#MHYALit: Psychological Thrillers and Mental Health
A few weeks ago, I received a postcard promoting a new YA psychological thriller:
Personally, I don’t like reading psychological thrillers. Don’t get me wrong, I thoroughly enjoy reading thrillers in general, but psychological thrillers always hit me the wrong way because of the way many tend to use mental illness as a shallow plot device and stigmatize mental illness. In this case, what triggered me were the sentences “Is Ella Benton being haunted or suffering from a mental illness? She desperately needs to find answers, no matter how disturbing the truth might be.” At first, I gave the author the benefit of the doubt because I know some authors do not get a say in their book’s cover art or blurbs. I haven’t read the book myself, so I searched for professional reviews. The only one I could find was this negative Kirkus Review. It seems that the blurb reflects the novel’s stereotypical message about sociopathy, and the use of the word “disturbing” to describe “mental illness” is deplorable. Sadly, this book isn’t the first to use mental illness as a plot device, and it certainly won’t be the last. While there are lists of movies that stigmatize mental illness floating around on the internet, I have yet to find one about YA Lit, so I thought I would start the conversation here on #MHYALit.
What makes YA Lit so special to me and my job is its role in teaching, supporting, and shaping the young minds who will become our future. The problem with YA psychological thrillers that stigmatize mental illness is they: teach stereotypes such as people with mental illness can be dangerous, do not support teens who do suffer or know someone who is suffering from mental illness, and shapes young minds to have false impressions of people with mental illness. Instead, what psychological thrillers should be doing is: teach teens substantial and accurate information about mental illness, support teens who suffer from or whom know someone who suffers from a mental illness, and shape the young minds to be compassionate towards others. There are plenty of realistic fiction novels that already do this, but I don’t think I’ve ever come across a psychological thriller that features mental illness without reducing it to a stigma, have you? If you have, please share!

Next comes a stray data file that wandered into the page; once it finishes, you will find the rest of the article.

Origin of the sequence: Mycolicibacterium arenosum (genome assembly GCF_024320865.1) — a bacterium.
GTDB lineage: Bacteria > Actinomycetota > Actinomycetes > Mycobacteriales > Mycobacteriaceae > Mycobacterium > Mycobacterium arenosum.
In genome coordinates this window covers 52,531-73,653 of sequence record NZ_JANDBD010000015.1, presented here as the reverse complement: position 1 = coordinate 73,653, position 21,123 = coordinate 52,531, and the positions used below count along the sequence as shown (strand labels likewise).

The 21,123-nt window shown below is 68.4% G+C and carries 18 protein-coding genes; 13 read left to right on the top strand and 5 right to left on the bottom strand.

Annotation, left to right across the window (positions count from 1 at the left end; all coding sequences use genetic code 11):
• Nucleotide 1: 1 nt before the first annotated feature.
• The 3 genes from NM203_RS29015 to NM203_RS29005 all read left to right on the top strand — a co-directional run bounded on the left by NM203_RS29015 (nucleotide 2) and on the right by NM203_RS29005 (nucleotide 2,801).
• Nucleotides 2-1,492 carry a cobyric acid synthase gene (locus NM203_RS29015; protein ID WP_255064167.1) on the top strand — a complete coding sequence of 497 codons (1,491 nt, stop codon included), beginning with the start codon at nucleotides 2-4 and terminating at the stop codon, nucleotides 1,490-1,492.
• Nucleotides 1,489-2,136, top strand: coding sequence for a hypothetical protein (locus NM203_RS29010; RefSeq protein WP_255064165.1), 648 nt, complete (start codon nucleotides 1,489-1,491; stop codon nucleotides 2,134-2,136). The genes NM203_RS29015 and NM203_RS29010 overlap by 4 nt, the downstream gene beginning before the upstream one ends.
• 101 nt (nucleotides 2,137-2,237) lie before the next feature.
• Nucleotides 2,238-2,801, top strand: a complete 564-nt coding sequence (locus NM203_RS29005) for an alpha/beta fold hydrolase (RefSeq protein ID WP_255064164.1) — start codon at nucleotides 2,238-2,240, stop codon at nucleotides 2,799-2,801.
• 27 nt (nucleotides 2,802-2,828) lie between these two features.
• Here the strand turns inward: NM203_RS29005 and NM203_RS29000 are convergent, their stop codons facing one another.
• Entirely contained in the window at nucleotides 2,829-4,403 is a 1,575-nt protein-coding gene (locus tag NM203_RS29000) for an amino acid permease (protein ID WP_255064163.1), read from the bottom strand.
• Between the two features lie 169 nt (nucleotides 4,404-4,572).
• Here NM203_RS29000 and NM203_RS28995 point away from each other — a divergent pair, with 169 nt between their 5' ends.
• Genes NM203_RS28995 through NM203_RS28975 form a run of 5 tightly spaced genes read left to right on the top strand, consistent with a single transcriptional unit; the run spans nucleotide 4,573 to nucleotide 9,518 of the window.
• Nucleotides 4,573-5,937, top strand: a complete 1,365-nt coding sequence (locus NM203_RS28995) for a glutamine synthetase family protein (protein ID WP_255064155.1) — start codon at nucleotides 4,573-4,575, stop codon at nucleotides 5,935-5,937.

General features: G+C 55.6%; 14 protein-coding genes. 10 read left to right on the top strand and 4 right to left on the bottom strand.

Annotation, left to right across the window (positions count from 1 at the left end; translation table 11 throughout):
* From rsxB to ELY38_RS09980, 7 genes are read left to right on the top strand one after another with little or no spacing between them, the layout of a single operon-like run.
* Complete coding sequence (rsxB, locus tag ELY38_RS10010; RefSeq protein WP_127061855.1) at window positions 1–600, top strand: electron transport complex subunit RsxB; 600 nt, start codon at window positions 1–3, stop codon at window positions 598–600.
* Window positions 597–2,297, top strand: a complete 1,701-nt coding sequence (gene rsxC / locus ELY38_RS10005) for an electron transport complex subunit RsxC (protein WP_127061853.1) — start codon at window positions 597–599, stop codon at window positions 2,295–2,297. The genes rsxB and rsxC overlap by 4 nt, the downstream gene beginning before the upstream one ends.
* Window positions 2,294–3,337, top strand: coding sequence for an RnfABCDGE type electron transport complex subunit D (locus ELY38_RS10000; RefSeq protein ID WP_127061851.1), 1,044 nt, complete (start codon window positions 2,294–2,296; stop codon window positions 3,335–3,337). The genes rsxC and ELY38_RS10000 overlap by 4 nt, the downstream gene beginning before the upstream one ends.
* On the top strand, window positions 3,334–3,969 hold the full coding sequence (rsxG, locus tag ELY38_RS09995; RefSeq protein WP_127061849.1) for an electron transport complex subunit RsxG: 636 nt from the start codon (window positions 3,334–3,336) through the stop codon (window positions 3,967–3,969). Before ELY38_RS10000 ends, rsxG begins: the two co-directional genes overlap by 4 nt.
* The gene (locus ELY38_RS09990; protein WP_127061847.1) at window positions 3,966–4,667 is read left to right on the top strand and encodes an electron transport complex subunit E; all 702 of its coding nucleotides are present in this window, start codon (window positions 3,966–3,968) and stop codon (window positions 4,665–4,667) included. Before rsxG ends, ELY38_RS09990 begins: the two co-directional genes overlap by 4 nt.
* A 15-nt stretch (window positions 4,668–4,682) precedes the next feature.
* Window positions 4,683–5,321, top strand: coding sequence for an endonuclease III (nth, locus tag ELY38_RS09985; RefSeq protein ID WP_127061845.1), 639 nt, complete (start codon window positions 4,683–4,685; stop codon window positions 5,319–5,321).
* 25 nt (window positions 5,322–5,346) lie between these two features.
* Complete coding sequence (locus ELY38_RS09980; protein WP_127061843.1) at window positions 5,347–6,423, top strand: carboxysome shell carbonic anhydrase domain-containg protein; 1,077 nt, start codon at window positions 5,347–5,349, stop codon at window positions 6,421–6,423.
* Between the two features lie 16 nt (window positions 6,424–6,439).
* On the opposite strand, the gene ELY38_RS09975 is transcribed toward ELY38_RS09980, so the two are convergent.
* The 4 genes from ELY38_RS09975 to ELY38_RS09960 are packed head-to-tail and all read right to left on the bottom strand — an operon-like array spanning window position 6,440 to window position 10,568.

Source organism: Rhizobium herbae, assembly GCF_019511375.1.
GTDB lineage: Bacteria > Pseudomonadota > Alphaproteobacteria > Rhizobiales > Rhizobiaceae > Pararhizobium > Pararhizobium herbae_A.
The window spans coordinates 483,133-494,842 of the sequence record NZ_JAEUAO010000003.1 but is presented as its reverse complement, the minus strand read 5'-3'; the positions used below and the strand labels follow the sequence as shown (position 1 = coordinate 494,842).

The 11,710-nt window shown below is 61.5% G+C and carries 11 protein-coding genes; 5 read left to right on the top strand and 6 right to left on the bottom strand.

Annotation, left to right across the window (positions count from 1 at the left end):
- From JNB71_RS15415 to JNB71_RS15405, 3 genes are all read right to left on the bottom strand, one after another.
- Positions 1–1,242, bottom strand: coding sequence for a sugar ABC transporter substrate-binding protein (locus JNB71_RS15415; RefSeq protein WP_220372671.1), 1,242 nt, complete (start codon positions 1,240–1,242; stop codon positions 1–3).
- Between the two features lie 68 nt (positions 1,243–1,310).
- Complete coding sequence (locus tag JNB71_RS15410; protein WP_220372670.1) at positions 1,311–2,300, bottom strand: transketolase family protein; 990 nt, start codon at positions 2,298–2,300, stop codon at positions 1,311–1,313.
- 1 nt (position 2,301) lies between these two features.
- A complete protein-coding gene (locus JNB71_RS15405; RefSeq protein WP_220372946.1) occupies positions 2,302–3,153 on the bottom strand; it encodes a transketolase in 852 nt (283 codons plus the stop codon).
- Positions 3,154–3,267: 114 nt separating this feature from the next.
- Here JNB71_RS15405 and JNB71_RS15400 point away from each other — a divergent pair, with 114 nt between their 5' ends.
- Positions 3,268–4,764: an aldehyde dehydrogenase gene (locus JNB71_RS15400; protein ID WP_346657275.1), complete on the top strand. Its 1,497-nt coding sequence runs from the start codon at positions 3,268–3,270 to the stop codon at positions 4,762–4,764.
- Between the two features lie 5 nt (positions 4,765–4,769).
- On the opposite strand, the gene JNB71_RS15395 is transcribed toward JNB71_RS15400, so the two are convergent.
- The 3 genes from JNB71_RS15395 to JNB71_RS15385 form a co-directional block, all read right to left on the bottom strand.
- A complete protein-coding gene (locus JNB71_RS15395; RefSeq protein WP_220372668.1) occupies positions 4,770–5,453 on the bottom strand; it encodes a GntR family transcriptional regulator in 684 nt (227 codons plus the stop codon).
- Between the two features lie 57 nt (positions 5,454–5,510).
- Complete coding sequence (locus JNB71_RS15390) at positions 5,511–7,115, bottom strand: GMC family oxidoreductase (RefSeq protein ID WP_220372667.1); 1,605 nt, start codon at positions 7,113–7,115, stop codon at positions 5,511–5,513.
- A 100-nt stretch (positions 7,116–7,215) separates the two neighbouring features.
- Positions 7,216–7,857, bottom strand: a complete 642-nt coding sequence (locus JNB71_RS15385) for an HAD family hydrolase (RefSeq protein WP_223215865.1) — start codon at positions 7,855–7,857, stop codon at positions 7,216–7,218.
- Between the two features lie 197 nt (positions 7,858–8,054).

YA authors, you can do better by writing captivating thrillers that lack stigmatized mental illness as a plot device. And if you are going to use mental illness, I encourage YA authors to really explore the mental illness you are going to write about. Do your research, reach out to people who have experiences with that specific mental illness and mental health professionals. Give readers a deeper understanding about that mental illness, and more importantly, teach your readers why and how they should show compassion. Because if we continue to give teens books like these, we’re perpetuating the cycle of ignorance and indifference of one of the most important issues that affect 1 in 5 teens.
For a list of mental health related links, which includes YA Book Lists and resources for teens, click here.
For an excellent article about how to use novels to teach mental illness awareness and a list of suggested titles, click here.
By: Alanna Graves
Filed under: #MHYALit
About Karen Jensen, MLS
Karen Jensen has been a Teen Services Librarian for almost 30 years. She created TLT in 2011 and is the co-editor of The Whole Library Handbook: Teen Services with Heather Booth (ALA Editions, 2014).
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